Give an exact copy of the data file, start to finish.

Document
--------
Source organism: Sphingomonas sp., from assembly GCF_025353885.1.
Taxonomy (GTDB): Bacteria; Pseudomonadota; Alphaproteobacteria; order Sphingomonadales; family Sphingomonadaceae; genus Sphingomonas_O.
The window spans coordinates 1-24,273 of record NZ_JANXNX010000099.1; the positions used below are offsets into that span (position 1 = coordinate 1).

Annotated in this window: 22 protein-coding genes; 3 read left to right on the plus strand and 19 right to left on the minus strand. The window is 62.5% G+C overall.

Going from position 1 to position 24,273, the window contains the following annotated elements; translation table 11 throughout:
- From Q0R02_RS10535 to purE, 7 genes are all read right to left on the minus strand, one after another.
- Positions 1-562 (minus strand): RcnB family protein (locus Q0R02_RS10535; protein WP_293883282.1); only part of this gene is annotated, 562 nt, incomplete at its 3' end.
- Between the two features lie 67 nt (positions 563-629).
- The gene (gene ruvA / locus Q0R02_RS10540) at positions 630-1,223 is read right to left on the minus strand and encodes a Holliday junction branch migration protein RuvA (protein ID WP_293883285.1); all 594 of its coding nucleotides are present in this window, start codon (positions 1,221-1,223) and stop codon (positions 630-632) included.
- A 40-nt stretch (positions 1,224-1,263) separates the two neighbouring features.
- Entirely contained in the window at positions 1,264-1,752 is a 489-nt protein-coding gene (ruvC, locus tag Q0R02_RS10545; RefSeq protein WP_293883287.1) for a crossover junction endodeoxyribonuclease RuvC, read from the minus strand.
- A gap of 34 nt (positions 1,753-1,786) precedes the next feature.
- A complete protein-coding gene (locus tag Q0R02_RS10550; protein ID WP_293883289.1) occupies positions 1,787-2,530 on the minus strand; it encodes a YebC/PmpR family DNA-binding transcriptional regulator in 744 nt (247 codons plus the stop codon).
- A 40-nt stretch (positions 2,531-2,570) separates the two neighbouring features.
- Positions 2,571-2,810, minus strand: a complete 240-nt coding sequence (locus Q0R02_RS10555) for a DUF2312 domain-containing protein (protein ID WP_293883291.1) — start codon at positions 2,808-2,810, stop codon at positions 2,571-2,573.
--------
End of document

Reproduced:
Source organism: Sphingomonas sp., from assembly GCF_025353885.1.
Taxonomy (GTDB): Bacteria; Pseudomonadota; Alphaproteobacteria; order Sphingomonadales; family Sphingomonadaceae; genus Sphingomonas_O.
The window spans coordinates 1-24,273 of record NZ_JANXNX010000099.1; the positions used below are offsets into that span (position 1 = coordinate 1).

Annotated in this window: 22 protein-coding genes; 3 read left to right on the plus strand and 19 right to left on the minus strand. The window is 62.5% G+C overall.

Going from position 1 to position 24,273, the window contains the following annotated elements; translation table 11 throughout:
- From Q0R02_RS10535 to purE, 7 genes are all read right to left on the minus strand, one after another.
- Positions 1-562 (minus strand): RcnB family protein (locus Q0R02_RS10535; protein WP_293883282.1); only part of this gene is annotated, 562 nt, incomplete at its 3' end.
- Between the two features lie 67 nt (positions 563-629).
- The gene (gene ruvA / locus Q0R02_RS10540) at positions 630-1,223 is read right to left on the minus strand and encodes a Holliday junction branch migration protein RuvA (protein ID WP_293883285.1); all 594 of its coding nucleotides are present in this window, start codon (positions 1,221-1,223) and stop codon (positions 630-632) included.
- A 40-nt stretch (positions 1,224-1,263) separates the two neighbouring features.
- Entirely contained in the window at positions 1,264-1,752 is a 489-nt protein-coding gene (ruvC, locus tag Q0R02_RS10545; RefSeq protein WP_293883287.1) for a crossover junction endodeoxyribonuclease RuvC, read from the minus strand.
- A gap of 34 nt (positions 1,753-1,786) precedes the next feature.
- A complete protein-coding gene (locus tag Q0R02_RS10550; protein ID WP_293883289.1) occupies positions 1,787-2,530 on the minus strand; it encodes a YebC/PmpR family DNA-binding transcriptional regulator in 744 nt (247 codons plus the stop codon).
- A 40-nt stretch (positions 2,531-2,570) separates the two neighbouring features.
- Positions 2,571-2,810, minus strand: a complete 240-nt coding sequence (locus Q0R02_RS10555) for a DUF2312 domain-containing protein (protein ID WP_293883291.1) — start codon at positions 2,808-2,810, stop codon at positions 2,571-2,573.